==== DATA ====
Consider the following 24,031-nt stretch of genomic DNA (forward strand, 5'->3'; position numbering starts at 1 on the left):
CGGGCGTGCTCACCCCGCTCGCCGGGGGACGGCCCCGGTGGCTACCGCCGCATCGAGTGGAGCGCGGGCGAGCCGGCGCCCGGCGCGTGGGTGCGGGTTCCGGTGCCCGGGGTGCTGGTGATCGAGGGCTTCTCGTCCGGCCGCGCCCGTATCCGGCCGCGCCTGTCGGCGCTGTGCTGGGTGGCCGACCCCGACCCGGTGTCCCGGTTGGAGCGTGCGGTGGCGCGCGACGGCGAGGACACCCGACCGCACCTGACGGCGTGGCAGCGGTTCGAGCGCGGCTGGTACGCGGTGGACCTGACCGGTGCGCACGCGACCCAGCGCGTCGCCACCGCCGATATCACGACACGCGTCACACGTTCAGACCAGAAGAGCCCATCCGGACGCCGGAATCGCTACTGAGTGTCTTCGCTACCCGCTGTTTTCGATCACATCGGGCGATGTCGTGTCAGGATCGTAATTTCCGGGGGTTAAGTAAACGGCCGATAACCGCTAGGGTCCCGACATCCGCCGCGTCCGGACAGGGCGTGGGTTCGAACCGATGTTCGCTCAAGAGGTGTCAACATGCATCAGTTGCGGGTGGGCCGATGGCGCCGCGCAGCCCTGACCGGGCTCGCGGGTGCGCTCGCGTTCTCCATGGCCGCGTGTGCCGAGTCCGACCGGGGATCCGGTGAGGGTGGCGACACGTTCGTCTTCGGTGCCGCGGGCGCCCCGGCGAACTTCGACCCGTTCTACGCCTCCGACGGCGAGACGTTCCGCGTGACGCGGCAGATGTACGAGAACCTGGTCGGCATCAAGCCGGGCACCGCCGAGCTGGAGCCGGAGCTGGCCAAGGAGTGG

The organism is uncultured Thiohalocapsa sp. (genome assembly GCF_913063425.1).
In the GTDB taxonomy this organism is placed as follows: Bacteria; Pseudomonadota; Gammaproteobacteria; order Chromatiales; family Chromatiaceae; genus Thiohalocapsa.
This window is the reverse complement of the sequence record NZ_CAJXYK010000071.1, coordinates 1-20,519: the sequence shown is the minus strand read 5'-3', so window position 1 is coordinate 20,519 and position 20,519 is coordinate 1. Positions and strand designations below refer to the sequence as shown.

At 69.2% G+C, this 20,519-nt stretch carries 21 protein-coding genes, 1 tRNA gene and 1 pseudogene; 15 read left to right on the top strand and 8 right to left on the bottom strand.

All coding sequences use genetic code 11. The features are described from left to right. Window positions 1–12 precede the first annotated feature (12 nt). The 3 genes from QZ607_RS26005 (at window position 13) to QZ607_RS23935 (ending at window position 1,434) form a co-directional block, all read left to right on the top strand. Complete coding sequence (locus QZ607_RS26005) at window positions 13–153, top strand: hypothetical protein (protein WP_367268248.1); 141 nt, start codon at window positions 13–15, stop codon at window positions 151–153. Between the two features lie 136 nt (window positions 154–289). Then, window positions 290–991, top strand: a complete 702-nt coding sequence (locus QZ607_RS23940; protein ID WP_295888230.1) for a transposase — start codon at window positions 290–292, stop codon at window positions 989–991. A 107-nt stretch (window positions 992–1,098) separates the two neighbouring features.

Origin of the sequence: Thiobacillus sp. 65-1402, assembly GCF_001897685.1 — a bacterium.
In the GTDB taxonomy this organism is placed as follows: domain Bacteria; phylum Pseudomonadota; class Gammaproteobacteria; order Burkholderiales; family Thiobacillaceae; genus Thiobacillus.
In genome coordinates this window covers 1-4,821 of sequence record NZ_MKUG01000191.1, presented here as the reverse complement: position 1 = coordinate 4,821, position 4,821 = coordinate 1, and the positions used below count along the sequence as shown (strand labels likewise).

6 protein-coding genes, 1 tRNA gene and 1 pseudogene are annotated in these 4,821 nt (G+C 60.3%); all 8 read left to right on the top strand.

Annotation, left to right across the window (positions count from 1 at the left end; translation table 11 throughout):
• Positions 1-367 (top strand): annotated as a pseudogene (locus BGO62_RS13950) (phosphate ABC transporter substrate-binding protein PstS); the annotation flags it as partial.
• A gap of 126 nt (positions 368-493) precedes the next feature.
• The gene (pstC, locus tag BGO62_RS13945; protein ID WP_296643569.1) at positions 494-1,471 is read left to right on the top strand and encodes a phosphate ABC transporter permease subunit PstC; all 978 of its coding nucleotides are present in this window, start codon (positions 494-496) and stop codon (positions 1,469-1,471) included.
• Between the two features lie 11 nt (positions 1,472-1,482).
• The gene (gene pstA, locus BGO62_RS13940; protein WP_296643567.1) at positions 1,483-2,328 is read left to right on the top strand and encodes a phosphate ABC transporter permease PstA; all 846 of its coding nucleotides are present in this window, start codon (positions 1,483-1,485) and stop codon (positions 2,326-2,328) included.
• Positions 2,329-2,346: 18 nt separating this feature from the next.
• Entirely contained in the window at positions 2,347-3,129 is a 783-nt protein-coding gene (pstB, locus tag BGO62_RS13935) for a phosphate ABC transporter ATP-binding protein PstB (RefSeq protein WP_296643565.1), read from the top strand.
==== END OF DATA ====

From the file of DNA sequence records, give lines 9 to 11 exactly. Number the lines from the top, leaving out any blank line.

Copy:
In the GTDB taxonomy this organism is placed as follows: domain Bacteria; phylum Pseudomonadota; class Gammaproteobacteria; order Burkholderiales; family Thiobacillaceae; genus Thiobacillus.
In genome coordinates this window covers 1-4,821 of sequence record NZ_MKUG01000191.1, presented here as the reverse complement: position 1 = coordinate 4,821, position 4,821 = coordinate 1, and the positions used below count along the sequence as shown (strand labels likewise).

6 protein-coding genes, 1 tRNA gene and 1 pseudogene are annotated in these 4,821 nt (G+C 60.3%); all 8 read left to right on the top strand.